Longtime Interfaith Community Shelter Director Joe Jordan-Berenis died unexpectedly Sunday, the organization’s director of finance and development Beverly Kellam said.
Kellam on Monday said the cause of death was an “apparent brain bleed.”
Jordan-Berenis, deeply respected by many in Santa Fe’s homeless community, operated the shelter — also called Pete’s Place — for about seven years.
Jordan-Berenis, 75, had retired in April and moved to Rhinebeck, N.Y., to be closer to his daughter, who was expecting her first child, Kellam said. He had agreed 10 weeks after departing to continue directing the shelter’s operations after the organization struggled to find his successor.
His death came as a shock, said Kellam, adding that Jordan-Berenis was one of her best friends and one of the “kindest and most compassionate” people she’d ever known.
“Joe’s passing was devastating news — for the shelter, for the community and for me, personally,” Interfaith Community Shelter board chairman and volunteer Len Rand wrote in an email Monday. “He will be sorely missed as a capable advocate for the homeless and as a good friend. Joe was one of the truly good human beings it has been my honor to know.”
Jordan-Berenis’ career serving individuals experiencing homelessness began at an agency that grew out of the Woodstock Festival in New York in 1969, according to an announcement the shelter released when he retired. He joined Family of Woodstock in 1980, serving as a counselor program director and, ultimately, the organization’s executive director.
He once said the Family of Woodstock was based on a philosophy of being nonjudgemental and nondirective, “meaning you don’t tell people what to do, you offer them choices, and they decide.” He brought that philosophy with him to the Interfaith shelter.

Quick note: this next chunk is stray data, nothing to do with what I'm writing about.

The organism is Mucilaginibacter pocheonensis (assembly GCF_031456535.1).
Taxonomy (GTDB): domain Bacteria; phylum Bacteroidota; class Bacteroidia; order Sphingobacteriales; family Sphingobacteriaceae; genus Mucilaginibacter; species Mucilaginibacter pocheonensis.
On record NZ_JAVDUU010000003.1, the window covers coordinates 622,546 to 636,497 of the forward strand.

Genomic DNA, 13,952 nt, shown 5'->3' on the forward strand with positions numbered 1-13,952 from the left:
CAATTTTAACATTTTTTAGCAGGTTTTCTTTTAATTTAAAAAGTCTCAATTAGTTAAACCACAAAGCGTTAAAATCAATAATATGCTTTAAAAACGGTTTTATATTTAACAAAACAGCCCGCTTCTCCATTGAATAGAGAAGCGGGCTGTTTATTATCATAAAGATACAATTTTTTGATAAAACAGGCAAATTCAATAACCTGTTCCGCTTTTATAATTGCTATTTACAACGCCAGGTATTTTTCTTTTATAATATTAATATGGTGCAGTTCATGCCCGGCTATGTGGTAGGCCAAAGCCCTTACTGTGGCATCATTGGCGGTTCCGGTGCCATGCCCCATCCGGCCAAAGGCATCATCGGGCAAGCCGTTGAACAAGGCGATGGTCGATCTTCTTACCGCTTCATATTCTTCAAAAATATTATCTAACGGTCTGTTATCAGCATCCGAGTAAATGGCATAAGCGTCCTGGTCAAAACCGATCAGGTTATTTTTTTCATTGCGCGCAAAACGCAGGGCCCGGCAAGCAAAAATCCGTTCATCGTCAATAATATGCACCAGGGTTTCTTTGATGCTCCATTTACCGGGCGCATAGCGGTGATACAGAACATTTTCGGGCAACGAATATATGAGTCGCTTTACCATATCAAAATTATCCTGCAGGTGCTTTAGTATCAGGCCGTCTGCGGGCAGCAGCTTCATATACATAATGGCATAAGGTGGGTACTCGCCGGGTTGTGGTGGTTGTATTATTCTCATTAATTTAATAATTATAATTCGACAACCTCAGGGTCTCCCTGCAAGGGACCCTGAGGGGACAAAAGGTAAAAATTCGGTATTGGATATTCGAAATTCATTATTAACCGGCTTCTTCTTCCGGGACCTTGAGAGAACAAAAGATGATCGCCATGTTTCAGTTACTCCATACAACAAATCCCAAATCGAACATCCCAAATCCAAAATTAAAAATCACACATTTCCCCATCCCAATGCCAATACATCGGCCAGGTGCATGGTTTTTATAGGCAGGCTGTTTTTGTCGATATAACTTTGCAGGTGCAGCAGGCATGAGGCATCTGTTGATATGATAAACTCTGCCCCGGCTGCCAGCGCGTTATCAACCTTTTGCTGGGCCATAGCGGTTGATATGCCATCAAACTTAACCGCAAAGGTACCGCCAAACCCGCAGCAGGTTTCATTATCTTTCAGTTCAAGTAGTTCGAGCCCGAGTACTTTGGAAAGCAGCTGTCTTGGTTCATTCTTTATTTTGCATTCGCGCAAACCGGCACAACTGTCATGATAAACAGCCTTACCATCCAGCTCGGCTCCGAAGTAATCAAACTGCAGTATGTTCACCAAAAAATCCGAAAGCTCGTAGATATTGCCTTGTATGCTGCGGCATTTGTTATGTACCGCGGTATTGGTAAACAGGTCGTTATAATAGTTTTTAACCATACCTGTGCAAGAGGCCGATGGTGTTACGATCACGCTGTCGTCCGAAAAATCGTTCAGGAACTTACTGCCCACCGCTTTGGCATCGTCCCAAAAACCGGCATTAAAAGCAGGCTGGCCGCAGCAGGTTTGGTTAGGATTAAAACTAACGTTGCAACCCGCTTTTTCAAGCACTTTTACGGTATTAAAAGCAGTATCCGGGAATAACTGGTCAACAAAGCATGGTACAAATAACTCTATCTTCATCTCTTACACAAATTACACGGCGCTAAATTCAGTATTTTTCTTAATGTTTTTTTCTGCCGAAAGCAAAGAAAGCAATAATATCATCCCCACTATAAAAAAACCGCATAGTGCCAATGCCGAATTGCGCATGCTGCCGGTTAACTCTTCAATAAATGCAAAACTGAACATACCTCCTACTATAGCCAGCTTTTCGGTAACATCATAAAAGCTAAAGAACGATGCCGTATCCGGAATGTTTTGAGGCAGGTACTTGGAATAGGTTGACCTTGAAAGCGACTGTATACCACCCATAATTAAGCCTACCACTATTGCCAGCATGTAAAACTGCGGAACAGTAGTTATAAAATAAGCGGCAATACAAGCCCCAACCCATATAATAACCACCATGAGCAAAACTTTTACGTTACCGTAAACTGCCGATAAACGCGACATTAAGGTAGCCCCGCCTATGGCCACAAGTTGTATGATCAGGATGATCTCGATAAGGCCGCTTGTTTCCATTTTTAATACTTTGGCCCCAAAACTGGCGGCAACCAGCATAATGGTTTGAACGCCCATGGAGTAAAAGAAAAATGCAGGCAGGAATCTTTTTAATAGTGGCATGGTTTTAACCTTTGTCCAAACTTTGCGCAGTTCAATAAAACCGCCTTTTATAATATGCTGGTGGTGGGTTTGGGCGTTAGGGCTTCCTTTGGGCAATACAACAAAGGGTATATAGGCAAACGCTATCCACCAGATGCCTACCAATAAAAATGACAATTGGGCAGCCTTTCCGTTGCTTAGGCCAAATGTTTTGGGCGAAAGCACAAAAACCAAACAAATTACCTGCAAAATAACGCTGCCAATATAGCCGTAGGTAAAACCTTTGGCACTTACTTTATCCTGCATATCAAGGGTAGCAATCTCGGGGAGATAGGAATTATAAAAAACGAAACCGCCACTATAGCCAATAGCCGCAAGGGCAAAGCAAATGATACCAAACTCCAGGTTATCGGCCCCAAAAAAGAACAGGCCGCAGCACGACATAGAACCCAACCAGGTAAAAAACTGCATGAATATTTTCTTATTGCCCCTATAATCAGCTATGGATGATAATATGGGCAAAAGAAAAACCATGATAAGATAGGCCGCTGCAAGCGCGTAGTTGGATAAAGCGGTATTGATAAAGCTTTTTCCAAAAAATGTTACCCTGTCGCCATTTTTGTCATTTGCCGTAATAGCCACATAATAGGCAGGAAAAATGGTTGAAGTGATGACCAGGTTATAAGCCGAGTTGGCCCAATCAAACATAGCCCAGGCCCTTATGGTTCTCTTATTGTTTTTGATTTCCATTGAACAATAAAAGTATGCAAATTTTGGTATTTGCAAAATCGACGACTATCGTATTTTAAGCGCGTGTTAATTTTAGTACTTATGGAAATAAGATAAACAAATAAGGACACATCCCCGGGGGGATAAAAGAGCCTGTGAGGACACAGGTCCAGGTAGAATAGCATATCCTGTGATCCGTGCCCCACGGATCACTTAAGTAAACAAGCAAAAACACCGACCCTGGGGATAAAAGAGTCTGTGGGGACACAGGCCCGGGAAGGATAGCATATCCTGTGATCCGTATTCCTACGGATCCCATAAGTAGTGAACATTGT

In a My View published in The New Mexican in February, Guy Gronquist wrote Jordan-Berenis remained calm but firm.
“His mantra remains to treat everyone with respect and to meet them where they are,” Gronquist wrote. “He is compassionate, fair and even-handed.”
Some of the dozen or so people waiting outside the gate for the shelter to open Monday knew Jordan-Berenis by name and remembered him as someone who truly listened to them.
“He was a very good human being,” said Jose Rodriguez, 34, who said he’s been getting assistance with food and shelter from Pete’s Place for about three years. “He was very kind to all of us. He helped us out with food and clothes. It seemed like he cared about us, which is rare for the homeless.”
Interfaith Shelter case manager Clinton Herring said Jordan-Berenis turned the shelter from a dangerous place into one that was loving and safe and was a role model for him and others who work with “a very difficult population.”
“I never saw him lose his temper or get angry,” Herring said Monday, before pausing to answer a call from Kellam about how things were going at the shelter.
The pain of losing their friend was evident in both their voices.
“We’re not falling apart here,” Herring assured Kellam, “just inside.”
Jordan-Berenis’ family could not be reached for comment or information on funeral services late Monday.